Citrus and rum scented, these sugar-crusted, fluffy fritters are essentially deep fried blobs of rice pudding. You can't go wrong.
These frittelle di riso start appearing in Tuscan bakeries and food vans parked at fairs around carnival time in February but are perhaps even more commonly associated with la Festa del Papà on March 19 -- Italian Father's Day and St Joseph's day. It's fitting. Aside from being the exemplar father, St Joseph is also the patron saints of friers (that's right!). So it seems an auspicious day to be frying up a batch of these sweet, plump, soft fritters for your papà.
Like anything deep fried, these are best eaten while still hot and crisp, so cook these when you have people around to share them with. A batch of these makes many – around 40-50 depending on the size, and while light and fluffly and so moreish that you think you'll be able to eat them all by yourself, these fritters are also deceptively filling.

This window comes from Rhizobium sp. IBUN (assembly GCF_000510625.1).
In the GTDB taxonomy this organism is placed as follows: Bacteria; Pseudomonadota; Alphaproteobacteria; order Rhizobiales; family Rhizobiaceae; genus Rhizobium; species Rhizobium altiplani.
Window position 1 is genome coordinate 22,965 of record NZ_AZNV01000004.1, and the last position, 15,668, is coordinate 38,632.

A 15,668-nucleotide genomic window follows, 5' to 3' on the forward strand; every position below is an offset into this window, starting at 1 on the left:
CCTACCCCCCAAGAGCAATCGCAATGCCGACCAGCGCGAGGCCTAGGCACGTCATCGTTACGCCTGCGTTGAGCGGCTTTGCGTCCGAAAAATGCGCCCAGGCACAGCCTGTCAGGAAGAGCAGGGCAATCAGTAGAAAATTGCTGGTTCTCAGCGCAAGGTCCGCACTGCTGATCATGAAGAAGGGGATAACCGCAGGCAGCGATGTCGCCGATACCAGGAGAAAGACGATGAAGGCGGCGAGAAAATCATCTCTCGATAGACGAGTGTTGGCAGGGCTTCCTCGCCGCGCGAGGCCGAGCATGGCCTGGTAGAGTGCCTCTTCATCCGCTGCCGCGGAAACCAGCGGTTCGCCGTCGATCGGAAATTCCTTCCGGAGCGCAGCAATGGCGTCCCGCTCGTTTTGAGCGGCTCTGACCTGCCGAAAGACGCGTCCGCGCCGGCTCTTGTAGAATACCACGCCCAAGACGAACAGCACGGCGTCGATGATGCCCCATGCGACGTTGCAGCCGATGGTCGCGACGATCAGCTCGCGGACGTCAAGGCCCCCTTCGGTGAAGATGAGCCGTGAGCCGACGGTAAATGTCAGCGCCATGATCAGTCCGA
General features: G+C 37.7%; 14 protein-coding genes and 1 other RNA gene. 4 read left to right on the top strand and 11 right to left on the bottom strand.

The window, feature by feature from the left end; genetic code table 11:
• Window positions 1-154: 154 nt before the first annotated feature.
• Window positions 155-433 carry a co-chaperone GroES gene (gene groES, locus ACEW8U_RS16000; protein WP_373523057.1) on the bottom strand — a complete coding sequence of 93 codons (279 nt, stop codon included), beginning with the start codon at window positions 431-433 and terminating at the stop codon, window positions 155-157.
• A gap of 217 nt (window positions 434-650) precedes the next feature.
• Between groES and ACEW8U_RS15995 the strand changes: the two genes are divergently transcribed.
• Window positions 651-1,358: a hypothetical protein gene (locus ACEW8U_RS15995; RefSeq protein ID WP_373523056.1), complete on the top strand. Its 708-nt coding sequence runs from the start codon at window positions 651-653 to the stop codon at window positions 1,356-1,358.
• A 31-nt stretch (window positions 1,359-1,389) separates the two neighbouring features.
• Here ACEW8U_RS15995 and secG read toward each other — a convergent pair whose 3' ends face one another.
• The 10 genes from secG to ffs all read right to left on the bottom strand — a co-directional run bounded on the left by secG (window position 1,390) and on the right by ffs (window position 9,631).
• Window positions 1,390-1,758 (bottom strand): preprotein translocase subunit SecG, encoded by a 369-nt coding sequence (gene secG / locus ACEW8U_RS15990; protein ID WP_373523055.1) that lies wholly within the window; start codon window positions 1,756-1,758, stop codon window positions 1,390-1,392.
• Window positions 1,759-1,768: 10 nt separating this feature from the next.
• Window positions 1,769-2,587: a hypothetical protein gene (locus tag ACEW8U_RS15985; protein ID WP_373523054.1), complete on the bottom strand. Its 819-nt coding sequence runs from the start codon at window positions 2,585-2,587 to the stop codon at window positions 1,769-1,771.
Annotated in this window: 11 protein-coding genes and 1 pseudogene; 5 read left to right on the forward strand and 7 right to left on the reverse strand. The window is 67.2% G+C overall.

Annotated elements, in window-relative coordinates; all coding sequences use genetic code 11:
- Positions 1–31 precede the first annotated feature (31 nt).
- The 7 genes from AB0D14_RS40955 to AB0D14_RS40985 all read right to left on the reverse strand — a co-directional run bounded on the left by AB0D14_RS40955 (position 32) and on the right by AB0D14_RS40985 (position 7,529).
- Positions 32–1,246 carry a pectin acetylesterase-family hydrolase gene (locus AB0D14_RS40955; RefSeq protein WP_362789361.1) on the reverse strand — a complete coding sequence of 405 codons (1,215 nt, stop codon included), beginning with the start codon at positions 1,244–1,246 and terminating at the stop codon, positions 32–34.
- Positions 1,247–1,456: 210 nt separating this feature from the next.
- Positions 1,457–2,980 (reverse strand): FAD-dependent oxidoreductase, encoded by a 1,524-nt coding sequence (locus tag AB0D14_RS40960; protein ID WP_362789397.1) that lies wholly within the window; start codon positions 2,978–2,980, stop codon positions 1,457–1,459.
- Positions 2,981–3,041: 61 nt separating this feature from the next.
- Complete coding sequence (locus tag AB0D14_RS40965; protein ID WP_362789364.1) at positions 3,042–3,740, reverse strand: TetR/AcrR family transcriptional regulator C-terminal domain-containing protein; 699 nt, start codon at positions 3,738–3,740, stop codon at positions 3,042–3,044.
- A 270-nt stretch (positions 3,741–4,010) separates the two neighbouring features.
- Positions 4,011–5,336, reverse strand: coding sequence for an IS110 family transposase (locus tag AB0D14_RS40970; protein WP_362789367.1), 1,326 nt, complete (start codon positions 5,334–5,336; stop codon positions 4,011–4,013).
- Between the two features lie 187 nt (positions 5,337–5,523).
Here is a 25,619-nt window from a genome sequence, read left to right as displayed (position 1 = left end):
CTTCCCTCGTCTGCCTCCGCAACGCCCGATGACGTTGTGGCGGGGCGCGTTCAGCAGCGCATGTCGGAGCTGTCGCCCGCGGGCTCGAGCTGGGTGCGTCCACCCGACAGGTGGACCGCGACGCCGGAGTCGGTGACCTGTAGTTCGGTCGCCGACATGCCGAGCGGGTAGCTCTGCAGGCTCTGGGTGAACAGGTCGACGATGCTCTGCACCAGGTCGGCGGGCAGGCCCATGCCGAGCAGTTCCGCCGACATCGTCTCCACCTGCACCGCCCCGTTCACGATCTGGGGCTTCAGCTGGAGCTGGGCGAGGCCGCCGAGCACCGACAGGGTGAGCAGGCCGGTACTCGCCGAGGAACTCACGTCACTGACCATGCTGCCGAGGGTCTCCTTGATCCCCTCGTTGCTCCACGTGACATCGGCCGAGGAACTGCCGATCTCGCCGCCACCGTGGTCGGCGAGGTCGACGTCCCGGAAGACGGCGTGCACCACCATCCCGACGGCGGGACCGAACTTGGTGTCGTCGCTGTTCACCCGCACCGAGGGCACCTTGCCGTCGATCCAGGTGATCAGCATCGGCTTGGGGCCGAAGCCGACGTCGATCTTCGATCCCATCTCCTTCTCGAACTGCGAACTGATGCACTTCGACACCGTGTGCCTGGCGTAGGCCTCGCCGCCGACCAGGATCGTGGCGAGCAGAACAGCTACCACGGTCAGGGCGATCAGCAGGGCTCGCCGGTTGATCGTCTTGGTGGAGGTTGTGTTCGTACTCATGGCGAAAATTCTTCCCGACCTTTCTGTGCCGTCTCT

This is based on one of Pellegrino Artusi's recipes for frittelle di riso – he lists two in his 1891 cookbook Science in the Kitchen and the Art of Eating Well. It may look like a very runny batter, but don't be alarmed. Avoid being tempted to add too much flour to this batter to thicken it – the fritters become hard and even chewy. Soft and pillowy is what you want. The hot fritters are rolled in sugar, which gives a wonderful crunch as you bite into them. —Emiko
Cook the rice in the milk, watching very carefully that it doesn't burn or overflow – don't take your eyes off it! You will need to stir it quite often to make sure it doesn't stick and burn on the bottom. When the milk has been mostly absorbed and rice is very soft, take off the heat and add the citrus zest and tablespoon of sugar.
Set aside. Once completely cool, add the rum, eggs, baking powder, salt and flour. Combine thoroughly then cover and let the mixture rest for several hours or overnight in the fridge before using. The mixture may look quite runny, like a pancake batter.
Drop spoonfuls of batter about the size of half a tablespoon into hot oil, and fry, turning to cover all sides evenly until a deep brown. Transfer to paper towels to drain the oil before rolling in sugar and serving – and eating – while still warm, preferably. These are best eaten the day they are made.
The Australian-Japanese cookbook author has lived in Florence (where a visit to a cheese farm once inspired her to start a food blog) for over 10 years with her Tuscan sommelier husband and two kids. Her third cookbook, Tortellini at Midnight, is out now.